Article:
‘It’s an absolute disgrace that Denbighshire’s Planning Committee has voted to allow the construction of a 46m wind turbine within the Clwydian Range AONB. What ramifications will this have for other AONBs and even National Parks? Surely, those idiots on the council can work out that Outstanding Beauty in AONB doesn’t mean wind turbines!?’

Dark Day For Local Democracy.

Although presented with even more objections, Denbighshire’s Planning Committee once against voted, on Wednesday (May 15), in favour of a 46m (150ft) wind turbine WITHIN the Clwydian Range AONB. The vote was 21-5.
The councillors made it quite clear during the meeting that they were unhappy that the Head of Planning had brought it back before them, despite a detailed report which gave the reasoning behind this unusual move.
Objector, Karen Roden, spoke against the scheme (her speech is below) and the applicant, Aled Morris, was also given the opportunity to address the meeting. A Council Officer then outlined why it was being brought back to the Committee.  He went through all the objections and explained that their decision was a ‘significant departure’ from the adopted Development Plan, and that the AONB had the same protected status as a National Park.  He then stated, ‘The application has been advertised under the relevant Order as development not in accord with the provisions of the Development Plan, with a final deadline for representations of May 22, 2013.  In the event of Committee resolving to grant permission in accordance with recommendation 3(b) Officers would request a resolution on the following additional recommendations: ©   That subject to Welsh Government not ‘calling in’ the application for determination, and the receipt of no additional representations raising issues not already covered in the reports and late information sheets by May 23, 2013, the Certificate of Decision be released on that date.’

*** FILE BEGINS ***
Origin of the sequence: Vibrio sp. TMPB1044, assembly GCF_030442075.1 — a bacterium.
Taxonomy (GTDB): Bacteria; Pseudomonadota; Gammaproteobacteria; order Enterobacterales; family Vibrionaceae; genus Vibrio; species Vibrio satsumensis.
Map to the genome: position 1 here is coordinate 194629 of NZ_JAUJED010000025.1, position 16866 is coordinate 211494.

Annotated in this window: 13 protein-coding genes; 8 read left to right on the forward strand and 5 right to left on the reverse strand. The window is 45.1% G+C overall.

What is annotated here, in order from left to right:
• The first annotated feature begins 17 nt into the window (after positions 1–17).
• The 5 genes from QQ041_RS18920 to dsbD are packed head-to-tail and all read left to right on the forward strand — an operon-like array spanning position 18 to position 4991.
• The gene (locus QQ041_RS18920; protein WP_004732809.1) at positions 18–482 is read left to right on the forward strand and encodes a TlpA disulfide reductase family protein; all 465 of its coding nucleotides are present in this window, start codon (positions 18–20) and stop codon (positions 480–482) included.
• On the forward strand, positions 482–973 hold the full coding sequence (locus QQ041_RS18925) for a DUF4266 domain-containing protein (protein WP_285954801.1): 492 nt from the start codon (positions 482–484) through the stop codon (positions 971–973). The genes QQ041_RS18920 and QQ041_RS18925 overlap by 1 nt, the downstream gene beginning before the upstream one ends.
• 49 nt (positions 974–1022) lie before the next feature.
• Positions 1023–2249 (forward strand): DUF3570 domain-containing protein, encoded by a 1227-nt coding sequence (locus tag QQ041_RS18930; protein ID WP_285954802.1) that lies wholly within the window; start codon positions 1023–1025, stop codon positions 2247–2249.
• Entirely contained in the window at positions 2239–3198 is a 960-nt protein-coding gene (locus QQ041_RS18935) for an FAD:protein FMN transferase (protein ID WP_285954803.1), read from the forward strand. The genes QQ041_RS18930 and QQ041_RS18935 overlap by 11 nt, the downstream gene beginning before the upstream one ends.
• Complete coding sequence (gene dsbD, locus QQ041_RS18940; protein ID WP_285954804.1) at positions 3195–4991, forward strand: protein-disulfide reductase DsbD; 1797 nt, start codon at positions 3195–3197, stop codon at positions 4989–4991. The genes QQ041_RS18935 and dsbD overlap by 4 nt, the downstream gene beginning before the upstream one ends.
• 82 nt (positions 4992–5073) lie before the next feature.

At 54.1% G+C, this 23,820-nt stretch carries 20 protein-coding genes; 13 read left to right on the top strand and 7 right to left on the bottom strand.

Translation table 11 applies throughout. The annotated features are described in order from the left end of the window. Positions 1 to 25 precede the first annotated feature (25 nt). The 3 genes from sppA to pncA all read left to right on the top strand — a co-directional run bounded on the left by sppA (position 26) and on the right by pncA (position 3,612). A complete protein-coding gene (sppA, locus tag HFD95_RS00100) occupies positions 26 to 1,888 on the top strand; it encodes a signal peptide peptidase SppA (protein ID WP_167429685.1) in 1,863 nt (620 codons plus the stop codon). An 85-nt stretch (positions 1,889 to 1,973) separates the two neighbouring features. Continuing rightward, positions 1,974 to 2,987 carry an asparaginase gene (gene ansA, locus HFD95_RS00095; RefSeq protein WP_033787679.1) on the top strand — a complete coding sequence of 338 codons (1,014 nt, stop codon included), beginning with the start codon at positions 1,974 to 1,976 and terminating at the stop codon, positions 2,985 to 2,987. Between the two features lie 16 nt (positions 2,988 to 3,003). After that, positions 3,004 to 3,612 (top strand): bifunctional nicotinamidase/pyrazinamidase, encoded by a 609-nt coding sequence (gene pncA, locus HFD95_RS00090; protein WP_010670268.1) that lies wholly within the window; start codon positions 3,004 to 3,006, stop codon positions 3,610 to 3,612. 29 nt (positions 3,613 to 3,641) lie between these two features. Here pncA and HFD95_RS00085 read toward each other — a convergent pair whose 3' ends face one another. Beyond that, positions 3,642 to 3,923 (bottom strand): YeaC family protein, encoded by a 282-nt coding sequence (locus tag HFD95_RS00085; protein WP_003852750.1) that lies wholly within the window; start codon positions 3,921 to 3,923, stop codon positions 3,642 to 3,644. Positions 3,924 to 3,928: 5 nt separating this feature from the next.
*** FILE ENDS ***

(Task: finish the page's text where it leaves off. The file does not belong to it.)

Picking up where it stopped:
Prior to the vote a number of councillors spoke in support of the turbine, one making the point that there were already wind turbines of varying heights within the AONB.  However,  a document produced by the Officers for the meeting, made it quite clear that the existing turbines range between 9m and 23m, while the new one would be twice the height at 46m (see chart below).
Other comments which illustrate some of the councillors’ views were that this area is the ‘factory floor of the farmer’ and that it was ‘not a play area’. It was clear that this turbine’s positioning within the highly protected AONB and only 700m from the very popular Offa’s Dyke National Trail, did not cut any ice with most of the councillors.  This was despite it being pointed out to them that this could well set a dangerous precedent.
At the meeting there is a 3 minute ‘slot’ in which an objector can speak.  This is the ‘speech’ made by Karen Roden.